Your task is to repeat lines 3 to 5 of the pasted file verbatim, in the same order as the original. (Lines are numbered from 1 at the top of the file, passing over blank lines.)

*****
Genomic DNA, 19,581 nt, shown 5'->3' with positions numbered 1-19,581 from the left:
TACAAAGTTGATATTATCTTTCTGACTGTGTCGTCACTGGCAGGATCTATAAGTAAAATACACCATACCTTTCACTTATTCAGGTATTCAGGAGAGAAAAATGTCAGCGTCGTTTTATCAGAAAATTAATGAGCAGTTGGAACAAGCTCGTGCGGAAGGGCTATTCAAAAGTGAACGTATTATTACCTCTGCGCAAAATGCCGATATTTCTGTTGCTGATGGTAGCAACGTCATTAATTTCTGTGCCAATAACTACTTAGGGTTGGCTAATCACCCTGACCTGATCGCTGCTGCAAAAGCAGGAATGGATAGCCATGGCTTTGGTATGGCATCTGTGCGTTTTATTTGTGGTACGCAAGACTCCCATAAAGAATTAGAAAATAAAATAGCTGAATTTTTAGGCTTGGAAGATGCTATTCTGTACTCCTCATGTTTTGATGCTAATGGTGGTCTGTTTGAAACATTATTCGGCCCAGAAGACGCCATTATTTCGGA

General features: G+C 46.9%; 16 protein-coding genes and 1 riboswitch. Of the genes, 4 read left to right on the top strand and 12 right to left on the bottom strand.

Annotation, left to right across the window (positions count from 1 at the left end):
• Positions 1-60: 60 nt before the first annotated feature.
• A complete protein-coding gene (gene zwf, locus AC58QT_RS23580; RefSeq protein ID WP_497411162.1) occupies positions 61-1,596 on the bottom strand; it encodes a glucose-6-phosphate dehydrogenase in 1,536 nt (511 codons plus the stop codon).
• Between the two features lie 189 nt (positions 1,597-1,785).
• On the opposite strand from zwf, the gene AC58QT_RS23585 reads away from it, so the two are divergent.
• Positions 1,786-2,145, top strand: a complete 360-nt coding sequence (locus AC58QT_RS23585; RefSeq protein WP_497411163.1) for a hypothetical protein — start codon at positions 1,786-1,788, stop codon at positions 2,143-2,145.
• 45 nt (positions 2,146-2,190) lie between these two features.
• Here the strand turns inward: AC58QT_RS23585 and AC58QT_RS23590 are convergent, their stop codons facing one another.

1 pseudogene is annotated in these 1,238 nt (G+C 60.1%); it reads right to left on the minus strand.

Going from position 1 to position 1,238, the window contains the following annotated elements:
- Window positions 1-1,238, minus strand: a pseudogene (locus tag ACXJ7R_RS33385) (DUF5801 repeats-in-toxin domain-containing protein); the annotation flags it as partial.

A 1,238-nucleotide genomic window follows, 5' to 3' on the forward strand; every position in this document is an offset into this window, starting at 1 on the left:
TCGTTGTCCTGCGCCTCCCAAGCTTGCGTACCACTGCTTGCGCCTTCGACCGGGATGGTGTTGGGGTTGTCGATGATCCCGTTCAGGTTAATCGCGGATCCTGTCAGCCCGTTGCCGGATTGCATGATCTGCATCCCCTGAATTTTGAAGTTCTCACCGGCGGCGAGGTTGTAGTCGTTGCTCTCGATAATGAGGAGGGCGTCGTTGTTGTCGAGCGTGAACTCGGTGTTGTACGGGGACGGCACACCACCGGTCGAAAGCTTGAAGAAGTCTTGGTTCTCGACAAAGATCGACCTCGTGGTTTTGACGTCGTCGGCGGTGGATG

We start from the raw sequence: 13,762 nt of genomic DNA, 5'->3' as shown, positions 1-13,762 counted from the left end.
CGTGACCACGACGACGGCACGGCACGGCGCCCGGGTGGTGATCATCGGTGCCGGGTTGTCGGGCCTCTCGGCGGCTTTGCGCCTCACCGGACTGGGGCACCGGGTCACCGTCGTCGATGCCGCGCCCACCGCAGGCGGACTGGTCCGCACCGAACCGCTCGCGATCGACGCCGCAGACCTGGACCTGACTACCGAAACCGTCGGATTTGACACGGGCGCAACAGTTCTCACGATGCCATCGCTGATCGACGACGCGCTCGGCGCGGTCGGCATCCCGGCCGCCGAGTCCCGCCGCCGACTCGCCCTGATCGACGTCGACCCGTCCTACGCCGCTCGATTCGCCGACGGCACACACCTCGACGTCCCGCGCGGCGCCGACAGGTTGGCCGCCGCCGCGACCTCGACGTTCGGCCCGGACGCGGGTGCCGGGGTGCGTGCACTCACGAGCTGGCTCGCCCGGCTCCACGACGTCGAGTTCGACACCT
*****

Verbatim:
General features: G+C 46.9%; 16 protein-coding genes and 1 riboswitch. Of the genes, 4 read left to right on the top strand and 12 right to left on the bottom strand.

Annotation, left to right across the window (positions count from 1 at the left end):
• Positions 1-60: 60 nt before the first annotated feature.